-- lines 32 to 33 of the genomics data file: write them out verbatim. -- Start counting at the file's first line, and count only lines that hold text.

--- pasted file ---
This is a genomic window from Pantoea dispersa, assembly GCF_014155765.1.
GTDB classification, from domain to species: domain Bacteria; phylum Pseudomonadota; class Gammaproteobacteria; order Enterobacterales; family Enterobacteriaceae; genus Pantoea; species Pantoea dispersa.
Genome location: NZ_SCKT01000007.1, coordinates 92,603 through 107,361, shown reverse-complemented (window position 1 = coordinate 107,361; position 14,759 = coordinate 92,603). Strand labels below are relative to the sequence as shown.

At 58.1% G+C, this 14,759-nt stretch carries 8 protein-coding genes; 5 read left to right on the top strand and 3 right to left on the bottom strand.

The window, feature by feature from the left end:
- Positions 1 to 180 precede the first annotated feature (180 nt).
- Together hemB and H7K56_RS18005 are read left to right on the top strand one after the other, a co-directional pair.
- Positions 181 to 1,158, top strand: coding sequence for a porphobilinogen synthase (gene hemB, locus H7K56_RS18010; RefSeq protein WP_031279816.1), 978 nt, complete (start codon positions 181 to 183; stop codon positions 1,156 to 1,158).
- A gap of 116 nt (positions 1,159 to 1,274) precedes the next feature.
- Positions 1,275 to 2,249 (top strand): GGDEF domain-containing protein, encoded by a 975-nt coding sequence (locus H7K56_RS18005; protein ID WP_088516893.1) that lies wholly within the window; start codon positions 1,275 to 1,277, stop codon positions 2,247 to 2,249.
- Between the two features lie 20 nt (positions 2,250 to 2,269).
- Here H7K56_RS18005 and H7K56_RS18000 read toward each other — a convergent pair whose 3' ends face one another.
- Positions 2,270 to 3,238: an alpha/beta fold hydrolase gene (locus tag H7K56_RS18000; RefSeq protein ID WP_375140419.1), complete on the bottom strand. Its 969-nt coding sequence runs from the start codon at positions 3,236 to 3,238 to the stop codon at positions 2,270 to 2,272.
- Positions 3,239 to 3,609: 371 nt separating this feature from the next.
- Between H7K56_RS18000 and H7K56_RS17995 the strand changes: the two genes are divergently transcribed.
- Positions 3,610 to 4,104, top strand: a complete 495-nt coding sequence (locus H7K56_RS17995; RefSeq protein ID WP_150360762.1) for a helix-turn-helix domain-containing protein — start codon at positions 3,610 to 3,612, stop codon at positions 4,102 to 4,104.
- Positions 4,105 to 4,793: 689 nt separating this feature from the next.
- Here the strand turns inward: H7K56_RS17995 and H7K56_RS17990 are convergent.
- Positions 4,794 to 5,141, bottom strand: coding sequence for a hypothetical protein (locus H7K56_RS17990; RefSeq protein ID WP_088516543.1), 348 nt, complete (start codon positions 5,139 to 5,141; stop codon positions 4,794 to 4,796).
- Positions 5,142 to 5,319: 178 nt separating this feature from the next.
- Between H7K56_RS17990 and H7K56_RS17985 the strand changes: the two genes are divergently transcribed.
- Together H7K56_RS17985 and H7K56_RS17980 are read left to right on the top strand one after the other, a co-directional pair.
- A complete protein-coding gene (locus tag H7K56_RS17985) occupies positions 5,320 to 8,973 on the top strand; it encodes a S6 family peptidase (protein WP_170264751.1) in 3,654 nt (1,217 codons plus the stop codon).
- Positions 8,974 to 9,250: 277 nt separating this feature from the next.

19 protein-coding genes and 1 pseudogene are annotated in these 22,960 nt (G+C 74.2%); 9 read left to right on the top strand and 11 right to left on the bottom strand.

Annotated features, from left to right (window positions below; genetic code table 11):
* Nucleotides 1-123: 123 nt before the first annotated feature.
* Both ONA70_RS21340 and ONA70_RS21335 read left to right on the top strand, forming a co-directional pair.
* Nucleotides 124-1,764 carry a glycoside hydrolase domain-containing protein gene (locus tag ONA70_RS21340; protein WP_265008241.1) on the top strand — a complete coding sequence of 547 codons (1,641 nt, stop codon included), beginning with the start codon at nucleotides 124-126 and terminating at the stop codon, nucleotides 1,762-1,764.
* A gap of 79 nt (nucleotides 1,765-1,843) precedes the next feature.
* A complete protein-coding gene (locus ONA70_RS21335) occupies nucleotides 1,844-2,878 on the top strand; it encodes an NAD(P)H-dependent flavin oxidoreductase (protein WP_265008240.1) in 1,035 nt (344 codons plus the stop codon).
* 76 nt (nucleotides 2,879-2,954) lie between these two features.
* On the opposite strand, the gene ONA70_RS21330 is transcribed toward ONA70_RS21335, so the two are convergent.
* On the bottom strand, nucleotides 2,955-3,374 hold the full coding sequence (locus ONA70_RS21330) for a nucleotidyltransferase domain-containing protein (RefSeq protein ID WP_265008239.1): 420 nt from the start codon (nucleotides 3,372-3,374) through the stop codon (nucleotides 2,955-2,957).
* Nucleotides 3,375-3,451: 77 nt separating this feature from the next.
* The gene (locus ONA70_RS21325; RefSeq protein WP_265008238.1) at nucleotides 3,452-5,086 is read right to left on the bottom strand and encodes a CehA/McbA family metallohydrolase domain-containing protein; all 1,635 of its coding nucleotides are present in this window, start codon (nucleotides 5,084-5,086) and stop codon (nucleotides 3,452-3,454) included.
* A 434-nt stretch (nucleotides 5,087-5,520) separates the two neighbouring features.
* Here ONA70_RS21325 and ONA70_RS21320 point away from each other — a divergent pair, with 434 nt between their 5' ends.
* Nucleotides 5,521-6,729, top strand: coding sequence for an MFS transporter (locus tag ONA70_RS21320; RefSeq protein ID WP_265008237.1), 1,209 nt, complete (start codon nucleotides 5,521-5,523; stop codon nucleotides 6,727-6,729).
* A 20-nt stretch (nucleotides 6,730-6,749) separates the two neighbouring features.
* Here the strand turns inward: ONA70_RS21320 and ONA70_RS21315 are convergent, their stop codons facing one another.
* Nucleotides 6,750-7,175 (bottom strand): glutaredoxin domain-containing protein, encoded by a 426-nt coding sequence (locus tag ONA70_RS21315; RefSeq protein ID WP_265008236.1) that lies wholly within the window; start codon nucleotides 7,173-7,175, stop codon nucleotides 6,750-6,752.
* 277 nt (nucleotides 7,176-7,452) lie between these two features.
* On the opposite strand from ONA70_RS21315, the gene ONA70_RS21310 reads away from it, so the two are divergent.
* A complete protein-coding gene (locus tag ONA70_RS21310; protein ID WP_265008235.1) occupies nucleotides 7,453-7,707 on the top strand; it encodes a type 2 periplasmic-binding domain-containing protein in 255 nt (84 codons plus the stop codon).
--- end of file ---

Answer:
* 76 nt (nucleotides 2,879-2,954) lie between these two features.
* On the opposite strand, the gene ONA70_RS21330 is transcribed toward ONA70_RS21335, so the two are convergent.